While the autumnal equinox is still some weeks away, the alternatively termed meteorological summer is set to end on August the 31st.
But, as is nature's way, the seasons rarely stick to a set schedule, particularly in these times of quick-paced climate change.
Even without access to a calendar, subtle signs across the island suggest that summertime is passing and things are about to turn once more.
The flocks of sheep scattered across the crofts of the Outer Hebrides are one such indication. The rams and ewes will have been well-sheared by now, and their fleeces showing signs of regrowth.
Their lambs are fat on summer grass, and while some will still bother their mother for milk, most will now be ready for weaning. It can be a noisy time of separation, but things soon settle down...
Out at sea, the dolphins and whales scoop up the last of the summer bounty of mackerel and herring, while local fisherman will still be filling their creels with lobster and langoustines.
On the moor, peats are almost dry and ready to lift, and upon the hill, the heather bloom is reaching its peak, painting the landscape with the purple of their bell-headed blossoms.
Wild thistle crowns add to the mix, still attracting the attention of Great Yellow Bumblebees, and the wildflowers of the machair are enjoying a last hurrah.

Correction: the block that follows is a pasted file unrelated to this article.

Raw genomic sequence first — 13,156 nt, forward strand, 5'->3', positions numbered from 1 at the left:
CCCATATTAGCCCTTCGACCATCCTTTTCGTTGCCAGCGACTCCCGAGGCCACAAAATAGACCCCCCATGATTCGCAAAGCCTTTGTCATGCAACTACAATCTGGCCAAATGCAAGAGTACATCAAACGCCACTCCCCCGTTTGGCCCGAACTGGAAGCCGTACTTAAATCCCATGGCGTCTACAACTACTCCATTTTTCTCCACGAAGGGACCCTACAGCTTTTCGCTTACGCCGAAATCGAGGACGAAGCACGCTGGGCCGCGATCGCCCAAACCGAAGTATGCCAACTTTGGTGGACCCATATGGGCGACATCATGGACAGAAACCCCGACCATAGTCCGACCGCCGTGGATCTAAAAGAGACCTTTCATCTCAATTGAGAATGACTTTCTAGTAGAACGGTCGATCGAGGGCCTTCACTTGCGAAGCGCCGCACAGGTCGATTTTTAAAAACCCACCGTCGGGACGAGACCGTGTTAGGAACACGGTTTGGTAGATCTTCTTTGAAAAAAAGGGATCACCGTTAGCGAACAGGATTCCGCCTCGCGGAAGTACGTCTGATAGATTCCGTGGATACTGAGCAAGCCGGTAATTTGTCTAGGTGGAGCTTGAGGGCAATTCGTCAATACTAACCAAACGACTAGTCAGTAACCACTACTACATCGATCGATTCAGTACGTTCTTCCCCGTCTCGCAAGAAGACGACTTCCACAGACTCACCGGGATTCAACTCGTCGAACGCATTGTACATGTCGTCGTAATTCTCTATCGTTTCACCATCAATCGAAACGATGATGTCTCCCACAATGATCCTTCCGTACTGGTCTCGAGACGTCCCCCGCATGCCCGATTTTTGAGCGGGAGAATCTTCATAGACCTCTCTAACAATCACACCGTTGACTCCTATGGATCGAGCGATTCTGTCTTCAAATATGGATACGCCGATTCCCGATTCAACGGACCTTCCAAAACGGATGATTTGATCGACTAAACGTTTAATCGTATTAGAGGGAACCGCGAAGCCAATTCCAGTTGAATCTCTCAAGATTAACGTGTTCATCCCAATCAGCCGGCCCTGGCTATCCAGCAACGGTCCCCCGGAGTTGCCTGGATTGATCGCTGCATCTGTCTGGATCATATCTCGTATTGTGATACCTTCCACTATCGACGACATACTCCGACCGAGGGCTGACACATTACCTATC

But, elsewhere, the vibrant greens are beginning to fade as the first ferns turn and the bracken browns, and both start their slow decline as Autumn approaches.
Perhaps the surest sign of change is the swift shortening of the days. The darkness begins to fall much faster with each passing evening, and soon the last light will slip even further.
These ever-dwindling days prompt the passing on of migratory birds, and it won't be long until the tell-tale time of pre-winter gales rock the last of the tourist campervans.
We'll be sad to see the last of summer after being blessed with many hours of sunshine and countless dry days this year, as we've enjoyed watching the island come to life once more.
But, the months which lie ahead are full of promise, and soon the Red Deer stags will start to roar from the hilltops as the annual rut approaches.
Here at the distillery, we'll remain busy making both gin and whisky to bring a bit more of this beautiful island to you, no matter how far you find yourself from our shores.
So, as summer's slow close comes to pass, let's say "slàinte!" and raise a glass to the seasons' endless cycle.